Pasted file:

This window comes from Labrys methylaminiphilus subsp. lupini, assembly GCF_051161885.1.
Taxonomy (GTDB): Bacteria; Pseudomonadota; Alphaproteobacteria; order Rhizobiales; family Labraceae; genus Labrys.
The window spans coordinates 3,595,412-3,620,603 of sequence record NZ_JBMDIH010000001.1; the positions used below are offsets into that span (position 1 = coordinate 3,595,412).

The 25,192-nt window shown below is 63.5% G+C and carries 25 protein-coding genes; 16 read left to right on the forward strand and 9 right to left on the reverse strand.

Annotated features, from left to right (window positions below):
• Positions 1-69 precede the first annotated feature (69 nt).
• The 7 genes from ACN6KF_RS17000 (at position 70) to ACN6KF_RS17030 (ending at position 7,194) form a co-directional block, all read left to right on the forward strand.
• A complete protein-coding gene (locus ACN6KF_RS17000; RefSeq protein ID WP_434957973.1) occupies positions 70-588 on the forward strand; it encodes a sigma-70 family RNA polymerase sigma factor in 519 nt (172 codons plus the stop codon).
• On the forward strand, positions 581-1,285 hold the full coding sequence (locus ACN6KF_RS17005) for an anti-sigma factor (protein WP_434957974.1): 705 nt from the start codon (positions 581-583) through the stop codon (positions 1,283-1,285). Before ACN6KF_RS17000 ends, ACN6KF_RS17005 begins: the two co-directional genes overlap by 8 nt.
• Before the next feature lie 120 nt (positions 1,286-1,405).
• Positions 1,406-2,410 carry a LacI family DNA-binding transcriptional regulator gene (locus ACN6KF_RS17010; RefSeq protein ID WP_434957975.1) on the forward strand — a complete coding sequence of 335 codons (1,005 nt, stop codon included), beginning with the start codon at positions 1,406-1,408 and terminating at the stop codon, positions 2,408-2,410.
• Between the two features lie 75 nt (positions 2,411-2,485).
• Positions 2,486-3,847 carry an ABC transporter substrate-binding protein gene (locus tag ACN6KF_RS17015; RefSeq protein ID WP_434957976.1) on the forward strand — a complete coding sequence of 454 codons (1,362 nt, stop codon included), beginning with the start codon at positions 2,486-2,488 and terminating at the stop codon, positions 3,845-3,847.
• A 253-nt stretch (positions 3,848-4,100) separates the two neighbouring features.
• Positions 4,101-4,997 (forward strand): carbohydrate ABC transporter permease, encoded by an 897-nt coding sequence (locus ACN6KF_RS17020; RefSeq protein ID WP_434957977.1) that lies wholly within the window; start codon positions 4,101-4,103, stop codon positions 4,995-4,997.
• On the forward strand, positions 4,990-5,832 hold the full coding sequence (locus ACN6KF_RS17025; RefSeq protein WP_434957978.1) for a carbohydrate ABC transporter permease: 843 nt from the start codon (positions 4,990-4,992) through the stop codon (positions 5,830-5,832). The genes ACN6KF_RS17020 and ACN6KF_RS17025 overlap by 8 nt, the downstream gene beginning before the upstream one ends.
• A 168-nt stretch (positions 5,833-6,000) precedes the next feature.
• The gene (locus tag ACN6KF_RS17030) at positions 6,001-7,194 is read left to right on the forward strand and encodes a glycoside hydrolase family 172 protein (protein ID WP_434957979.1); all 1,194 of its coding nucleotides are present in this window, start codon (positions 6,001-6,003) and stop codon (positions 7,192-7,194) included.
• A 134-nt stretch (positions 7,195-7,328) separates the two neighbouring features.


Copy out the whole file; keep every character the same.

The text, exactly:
This window comes from Labrys methylaminiphilus subsp. lupini, assembly GCF_051161885.1.
Taxonomy (GTDB): Bacteria; Pseudomonadota; Alphaproteobacteria; order Rhizobiales; family Labraceae; genus Labrys.
The window spans coordinates 3,595,412-3,620,603 of sequence record NZ_JBMDIH010000001.1; the positions used below are offsets into that span (position 1 = coordinate 3,595,412).

The 25,192-nt window shown below is 63.5% G+C and carries 25 protein-coding genes; 16 read left to right on the forward strand and 9 right to left on the reverse strand.

Annotated features, from left to right (window positions below):
• Positions 1-69 precede the first annotated feature (69 nt).
• The 7 genes from ACN6KF_RS17000 (at position 70) to ACN6KF_RS17030 (ending at position 7,194) form a co-directional block, all read left to right on the forward strand.
• A complete protein-coding gene (locus ACN6KF_RS17000; RefSeq protein ID WP_434957973.1) occupies positions 70-588 on the forward strand; it encodes a sigma-70 family RNA polymerase sigma factor in 519 nt (172 codons plus the stop codon).
• On the forward strand, positions 581-1,285 hold the full coding sequence (locus ACN6KF_RS17005) for an anti-sigma factor (protein WP_434957974.1): 705 nt from the start codon (positions 581-583) through the stop codon (positions 1,283-1,285). Before ACN6KF_RS17000 ends, ACN6KF_RS17005 begins: the two co-directional genes overlap by 8 nt.
• Before the next feature lie 120 nt (positions 1,286-1,405).
• Positions 1,406-2,410 carry a LacI family DNA-binding transcriptional regulator gene (locus ACN6KF_RS17010; RefSeq protein ID WP_434957975.1) on the forward strand — a complete coding sequence of 335 codons (1,005 nt, stop codon included), beginning with the start codon at positions 1,406-1,408 and terminating at the stop codon, positions 2,408-2,410.
• Between the two features lie 75 nt (positions 2,411-2,485).
• Positions 2,486-3,847 carry an ABC transporter substrate-binding protein gene (locus tag ACN6KF_RS17015; RefSeq protein ID WP_434957976.1) on the forward strand — a complete coding sequence of 454 codons (1,362 nt, stop codon included), beginning with the start codon at positions 2,486-2,488 and terminating at the stop codon, positions 3,845-3,847.
• A 253-nt stretch (positions 3,848-4,100) separates the two neighbouring features.
• Positions 4,101-4,997 (forward strand): carbohydrate ABC transporter permease, encoded by an 897-nt coding sequence (locus ACN6KF_RS17020; RefSeq protein ID WP_434957977.1) that lies wholly within the window; start codon positions 4,101-4,103, stop codon positions 4,995-4,997.
• On the forward strand, positions 4,990-5,832 hold the full coding sequence (locus ACN6KF_RS17025; RefSeq protein WP_434957978.1) for a carbohydrate ABC transporter permease: 843 nt from the start codon (positions 4,990-4,992) through the stop codon (positions 5,830-5,832). The genes ACN6KF_RS17020 and ACN6KF_RS17025 overlap by 8 nt, the downstream gene beginning before the upstream one ends.
• A 168-nt stretch (positions 5,833-6,000) precedes the next feature.
• The gene (locus tag ACN6KF_RS17030) at positions 6,001-7,194 is read left to right on the forward strand and encodes a glycoside hydrolase family 172 protein (protein ID WP_434957979.1); all 1,194 of its coding nucleotides are present in this window, start codon (positions 6,001-6,003) and stop codon (positions 7,192-7,194) included.
• A 134-nt stretch (positions 7,195-7,328) separates the two neighbouring features.